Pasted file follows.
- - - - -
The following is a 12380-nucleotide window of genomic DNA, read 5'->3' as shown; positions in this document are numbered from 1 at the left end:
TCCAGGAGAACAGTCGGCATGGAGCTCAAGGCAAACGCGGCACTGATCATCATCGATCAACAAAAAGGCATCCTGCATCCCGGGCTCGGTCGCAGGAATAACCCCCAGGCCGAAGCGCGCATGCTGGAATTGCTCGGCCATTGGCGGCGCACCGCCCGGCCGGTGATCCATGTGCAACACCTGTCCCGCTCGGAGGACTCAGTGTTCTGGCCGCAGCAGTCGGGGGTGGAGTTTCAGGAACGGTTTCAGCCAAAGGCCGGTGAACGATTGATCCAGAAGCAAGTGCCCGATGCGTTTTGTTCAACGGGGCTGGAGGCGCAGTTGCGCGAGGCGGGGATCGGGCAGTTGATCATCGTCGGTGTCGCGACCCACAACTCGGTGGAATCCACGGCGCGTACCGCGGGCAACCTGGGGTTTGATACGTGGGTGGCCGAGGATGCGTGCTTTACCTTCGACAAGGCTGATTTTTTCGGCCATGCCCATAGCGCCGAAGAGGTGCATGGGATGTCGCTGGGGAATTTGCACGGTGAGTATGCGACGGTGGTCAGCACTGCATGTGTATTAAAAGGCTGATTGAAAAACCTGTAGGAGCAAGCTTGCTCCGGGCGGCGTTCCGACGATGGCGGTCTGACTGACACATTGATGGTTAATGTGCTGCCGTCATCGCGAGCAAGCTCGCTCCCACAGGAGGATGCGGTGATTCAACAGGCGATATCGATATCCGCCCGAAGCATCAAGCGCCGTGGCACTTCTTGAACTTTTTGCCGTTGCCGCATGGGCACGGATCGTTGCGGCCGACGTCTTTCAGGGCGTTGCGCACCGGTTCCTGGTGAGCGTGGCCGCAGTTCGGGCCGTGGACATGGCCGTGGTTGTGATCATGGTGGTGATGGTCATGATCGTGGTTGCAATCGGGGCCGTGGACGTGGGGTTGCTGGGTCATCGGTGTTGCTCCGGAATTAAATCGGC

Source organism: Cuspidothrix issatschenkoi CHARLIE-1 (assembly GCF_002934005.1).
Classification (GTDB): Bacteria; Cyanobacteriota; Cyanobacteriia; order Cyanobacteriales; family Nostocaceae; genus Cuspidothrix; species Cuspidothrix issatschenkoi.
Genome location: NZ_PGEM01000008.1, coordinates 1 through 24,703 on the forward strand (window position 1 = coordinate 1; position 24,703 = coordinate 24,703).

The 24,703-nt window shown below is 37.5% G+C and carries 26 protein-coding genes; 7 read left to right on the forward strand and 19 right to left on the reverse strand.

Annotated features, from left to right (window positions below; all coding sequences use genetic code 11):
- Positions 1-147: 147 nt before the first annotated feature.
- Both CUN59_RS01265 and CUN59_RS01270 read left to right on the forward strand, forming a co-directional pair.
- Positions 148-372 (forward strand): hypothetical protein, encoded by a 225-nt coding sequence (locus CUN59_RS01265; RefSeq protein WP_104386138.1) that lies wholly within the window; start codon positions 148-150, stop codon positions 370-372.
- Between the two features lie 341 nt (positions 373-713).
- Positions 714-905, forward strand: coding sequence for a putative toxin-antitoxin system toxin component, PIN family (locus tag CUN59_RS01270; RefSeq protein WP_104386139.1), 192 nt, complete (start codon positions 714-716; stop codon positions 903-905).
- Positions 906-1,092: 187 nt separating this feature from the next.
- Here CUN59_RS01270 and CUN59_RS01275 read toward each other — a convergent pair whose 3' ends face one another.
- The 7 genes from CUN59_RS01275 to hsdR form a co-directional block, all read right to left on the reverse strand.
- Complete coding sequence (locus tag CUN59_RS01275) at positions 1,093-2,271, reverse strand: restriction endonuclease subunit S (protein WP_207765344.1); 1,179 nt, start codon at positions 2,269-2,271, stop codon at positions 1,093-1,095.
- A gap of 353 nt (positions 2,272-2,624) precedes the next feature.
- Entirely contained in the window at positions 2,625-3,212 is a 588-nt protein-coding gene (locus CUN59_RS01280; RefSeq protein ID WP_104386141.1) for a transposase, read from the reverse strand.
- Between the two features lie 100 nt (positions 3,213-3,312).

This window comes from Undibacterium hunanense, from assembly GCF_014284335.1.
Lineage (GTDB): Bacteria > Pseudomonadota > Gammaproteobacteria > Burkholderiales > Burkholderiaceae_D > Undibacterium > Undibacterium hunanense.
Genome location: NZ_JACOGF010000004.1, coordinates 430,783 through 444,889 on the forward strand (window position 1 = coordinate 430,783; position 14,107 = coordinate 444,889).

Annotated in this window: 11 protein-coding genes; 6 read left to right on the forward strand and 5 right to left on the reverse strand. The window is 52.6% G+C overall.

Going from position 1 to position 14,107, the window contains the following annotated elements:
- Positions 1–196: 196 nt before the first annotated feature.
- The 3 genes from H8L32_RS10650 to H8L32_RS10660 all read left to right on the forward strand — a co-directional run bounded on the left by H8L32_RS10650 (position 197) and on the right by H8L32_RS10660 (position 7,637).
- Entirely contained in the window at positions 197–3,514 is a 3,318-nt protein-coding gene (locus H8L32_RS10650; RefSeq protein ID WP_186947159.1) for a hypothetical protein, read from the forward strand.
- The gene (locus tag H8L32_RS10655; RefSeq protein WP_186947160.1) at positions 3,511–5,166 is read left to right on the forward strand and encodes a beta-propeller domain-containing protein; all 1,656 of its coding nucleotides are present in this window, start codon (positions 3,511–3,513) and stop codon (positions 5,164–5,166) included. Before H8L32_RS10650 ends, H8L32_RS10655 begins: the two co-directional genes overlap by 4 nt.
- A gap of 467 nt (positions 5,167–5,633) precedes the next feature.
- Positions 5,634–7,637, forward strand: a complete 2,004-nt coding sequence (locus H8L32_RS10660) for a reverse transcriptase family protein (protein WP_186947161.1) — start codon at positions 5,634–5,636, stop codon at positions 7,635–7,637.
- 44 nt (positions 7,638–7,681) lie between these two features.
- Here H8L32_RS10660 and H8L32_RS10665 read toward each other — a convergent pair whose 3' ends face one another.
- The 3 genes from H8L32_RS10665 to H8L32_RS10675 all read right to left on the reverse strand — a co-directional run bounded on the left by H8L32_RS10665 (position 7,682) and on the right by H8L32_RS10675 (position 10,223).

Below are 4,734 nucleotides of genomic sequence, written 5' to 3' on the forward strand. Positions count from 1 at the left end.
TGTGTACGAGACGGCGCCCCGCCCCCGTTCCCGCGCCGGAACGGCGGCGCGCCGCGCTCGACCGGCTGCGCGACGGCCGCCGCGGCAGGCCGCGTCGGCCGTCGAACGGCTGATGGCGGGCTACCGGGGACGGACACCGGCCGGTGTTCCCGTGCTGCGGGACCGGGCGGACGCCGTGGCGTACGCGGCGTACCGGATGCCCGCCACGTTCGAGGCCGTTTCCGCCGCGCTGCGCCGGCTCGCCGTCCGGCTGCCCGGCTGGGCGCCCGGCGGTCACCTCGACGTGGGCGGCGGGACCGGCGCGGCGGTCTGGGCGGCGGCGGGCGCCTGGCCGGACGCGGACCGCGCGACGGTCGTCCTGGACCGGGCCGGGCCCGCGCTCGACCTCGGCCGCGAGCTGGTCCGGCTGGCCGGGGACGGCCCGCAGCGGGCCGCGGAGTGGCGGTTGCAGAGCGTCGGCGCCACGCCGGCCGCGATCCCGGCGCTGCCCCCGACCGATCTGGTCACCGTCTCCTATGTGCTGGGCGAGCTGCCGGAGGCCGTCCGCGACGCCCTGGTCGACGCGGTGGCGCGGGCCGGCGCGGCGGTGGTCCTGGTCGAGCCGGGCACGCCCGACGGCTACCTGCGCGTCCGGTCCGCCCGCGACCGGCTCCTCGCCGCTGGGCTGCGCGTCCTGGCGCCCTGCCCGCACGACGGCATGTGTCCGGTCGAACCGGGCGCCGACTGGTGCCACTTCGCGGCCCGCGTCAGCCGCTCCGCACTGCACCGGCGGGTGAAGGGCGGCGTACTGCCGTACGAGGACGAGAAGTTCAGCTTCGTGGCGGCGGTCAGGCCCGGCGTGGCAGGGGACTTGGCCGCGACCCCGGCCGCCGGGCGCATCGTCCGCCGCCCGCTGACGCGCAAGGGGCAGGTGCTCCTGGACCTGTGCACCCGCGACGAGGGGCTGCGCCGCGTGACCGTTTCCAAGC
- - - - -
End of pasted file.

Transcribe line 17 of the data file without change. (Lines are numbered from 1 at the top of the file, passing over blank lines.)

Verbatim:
- A gap of 353 nt (positions 2,272-2,624) precedes the next feature.